A Game of Chance

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As a shortstop/second baseman, Drew Cumberland was going to be a savior for San Diego.  Their middle infield has been spotty for a number of years now.  The Padres would take their time with him, not rush him to the majors.  They needed Cumberland as much as Cumberland needed them.  So, he played 224 games at the minor league level between 2007 and 2010.  He went from the Arizona Rookie League to Double-A ball in San Antonio.  Along the way, he found himself playing  in the Major League All-Star Futures Game.

His numbers were there, and it looked clear that the Padres would call him up by some time in late 2011.  However, Cumberland didn’t play in 2011.  In fact, he didn’t get a chance to even finish 2010.  After a long history of concussions, Drew Cumberland began experiencing severe migraines and a lack of balance.  He was often dizzy, which of course made playing the field difficult.  He was ultimately diagnosed with bilateral vestibulopathy during the summer of 2010.  He couldn’t play the game any more. That’s what doctors told him at least.

Drew Cumberland retired from baseball in 2011 while spending the entire season on the disabled list.  It was a crushing blow for a player ranked so highly in the Padres organization.  It was a crushing blow for a player with natural skills so honed, he was often able to play and perform well while battling the dizziness and migraines.  Unlike Maybin’s up and down career path, Cumberland’s appeared to be over.  Except it wasn’t.

Late in 2011, Cumberland found doctors who thought they had a way for him to control his inner-ear condition.  If it worked, Cumberland would be able to play again.  By this point, Cumberland was working as a coach for the low-A Fort Wayne Tin Caps in the Padres organization, but he was ready for a comeback.  After implementing the treatment plan, doctors cleared Cumberland to return to baseball.  The only problem was, the Padres didn’t expect this to happen, and they did not protect Cumberland from the upcoming Rule 5.  He would be available to any team willing to keep him on their major league roster for an entire season.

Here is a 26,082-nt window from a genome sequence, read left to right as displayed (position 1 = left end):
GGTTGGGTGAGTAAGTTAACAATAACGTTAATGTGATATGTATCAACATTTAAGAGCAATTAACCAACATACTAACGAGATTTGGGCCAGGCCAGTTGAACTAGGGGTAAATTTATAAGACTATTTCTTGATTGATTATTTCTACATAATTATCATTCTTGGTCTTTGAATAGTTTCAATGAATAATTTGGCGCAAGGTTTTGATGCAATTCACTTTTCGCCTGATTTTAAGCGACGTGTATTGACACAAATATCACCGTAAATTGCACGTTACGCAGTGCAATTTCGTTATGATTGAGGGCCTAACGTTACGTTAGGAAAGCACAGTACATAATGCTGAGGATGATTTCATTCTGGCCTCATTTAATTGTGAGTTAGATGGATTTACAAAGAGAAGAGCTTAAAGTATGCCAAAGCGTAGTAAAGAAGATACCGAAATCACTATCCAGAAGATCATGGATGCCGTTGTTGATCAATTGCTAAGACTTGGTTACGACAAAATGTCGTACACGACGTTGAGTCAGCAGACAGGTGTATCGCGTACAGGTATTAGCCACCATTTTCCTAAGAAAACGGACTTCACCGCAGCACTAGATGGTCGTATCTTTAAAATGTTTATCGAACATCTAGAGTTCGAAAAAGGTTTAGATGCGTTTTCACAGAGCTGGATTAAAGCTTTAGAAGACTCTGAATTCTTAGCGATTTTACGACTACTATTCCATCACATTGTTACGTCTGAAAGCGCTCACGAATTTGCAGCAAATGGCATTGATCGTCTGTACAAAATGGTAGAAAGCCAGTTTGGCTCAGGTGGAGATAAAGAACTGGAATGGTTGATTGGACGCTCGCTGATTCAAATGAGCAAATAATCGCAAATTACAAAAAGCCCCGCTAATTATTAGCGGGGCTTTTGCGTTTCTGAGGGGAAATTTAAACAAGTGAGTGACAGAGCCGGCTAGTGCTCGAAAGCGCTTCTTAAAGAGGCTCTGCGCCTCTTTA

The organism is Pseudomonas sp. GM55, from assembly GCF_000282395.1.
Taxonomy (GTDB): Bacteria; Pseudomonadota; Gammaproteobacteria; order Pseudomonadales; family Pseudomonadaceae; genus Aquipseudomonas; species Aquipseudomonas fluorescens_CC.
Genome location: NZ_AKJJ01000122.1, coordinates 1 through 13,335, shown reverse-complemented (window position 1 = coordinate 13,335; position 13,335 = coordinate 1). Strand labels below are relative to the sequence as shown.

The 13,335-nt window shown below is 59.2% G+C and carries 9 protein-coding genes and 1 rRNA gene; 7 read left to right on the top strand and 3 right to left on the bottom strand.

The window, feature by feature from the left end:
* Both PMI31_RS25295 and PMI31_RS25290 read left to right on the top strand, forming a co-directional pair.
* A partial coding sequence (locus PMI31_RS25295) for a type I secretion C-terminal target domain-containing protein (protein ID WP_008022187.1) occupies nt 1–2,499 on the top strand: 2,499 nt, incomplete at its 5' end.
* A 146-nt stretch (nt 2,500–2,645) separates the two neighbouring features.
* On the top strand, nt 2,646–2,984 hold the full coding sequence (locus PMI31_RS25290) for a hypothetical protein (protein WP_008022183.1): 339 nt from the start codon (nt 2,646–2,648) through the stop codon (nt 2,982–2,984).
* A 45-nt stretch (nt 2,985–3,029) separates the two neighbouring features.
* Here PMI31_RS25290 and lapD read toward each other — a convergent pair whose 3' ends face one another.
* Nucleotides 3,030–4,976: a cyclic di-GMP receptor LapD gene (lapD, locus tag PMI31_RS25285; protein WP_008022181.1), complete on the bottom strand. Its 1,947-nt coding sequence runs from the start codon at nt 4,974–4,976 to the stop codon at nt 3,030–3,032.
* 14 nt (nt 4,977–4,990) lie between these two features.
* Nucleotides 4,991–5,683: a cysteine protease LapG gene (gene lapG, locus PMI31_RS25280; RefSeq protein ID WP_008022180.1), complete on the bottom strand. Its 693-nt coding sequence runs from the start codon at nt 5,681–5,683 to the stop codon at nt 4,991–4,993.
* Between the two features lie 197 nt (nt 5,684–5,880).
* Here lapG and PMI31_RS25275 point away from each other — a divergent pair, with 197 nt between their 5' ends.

The Padres were certainly happy with Cumberland’s return, and as luck would have it, he was not selected during the Rule 5 Draft.  Cumberland would report to spring training still a member of the Padres.  Unfortunately though, his time with the Padres camp would be short lived.  His return to baseball would be short lived.

After participating in the Padres mini cap, designed for the organization’s top prospects, Cumberland realized his condition wasn’t as controlled as he thought.  He was experiencing the same symptoms and problems he had in 2010.  It was too much.  He went to the Padres Vice President of Player Development, Randy Smith, and told him he was done.

The news was a sad reminder of just how hard it is to be a major league player.  Not only does someone have to have the necessary skills, they also have to avoid injury and other diagnoses that limit the player’s ability to play.  It really is a game of chance.

On one side, there are players like Cameron Maybin who rode out the ups and downs of being a top-level prospect, and earned himself a big contract.  On the other side, there is Drew Cumberland who has all the skills in the world, but medically he just can’t play.  As much as the game gives some players, it takes an equal amount away from others.  It’s truly a flip of a coin which side of the line a player ends up on.

 

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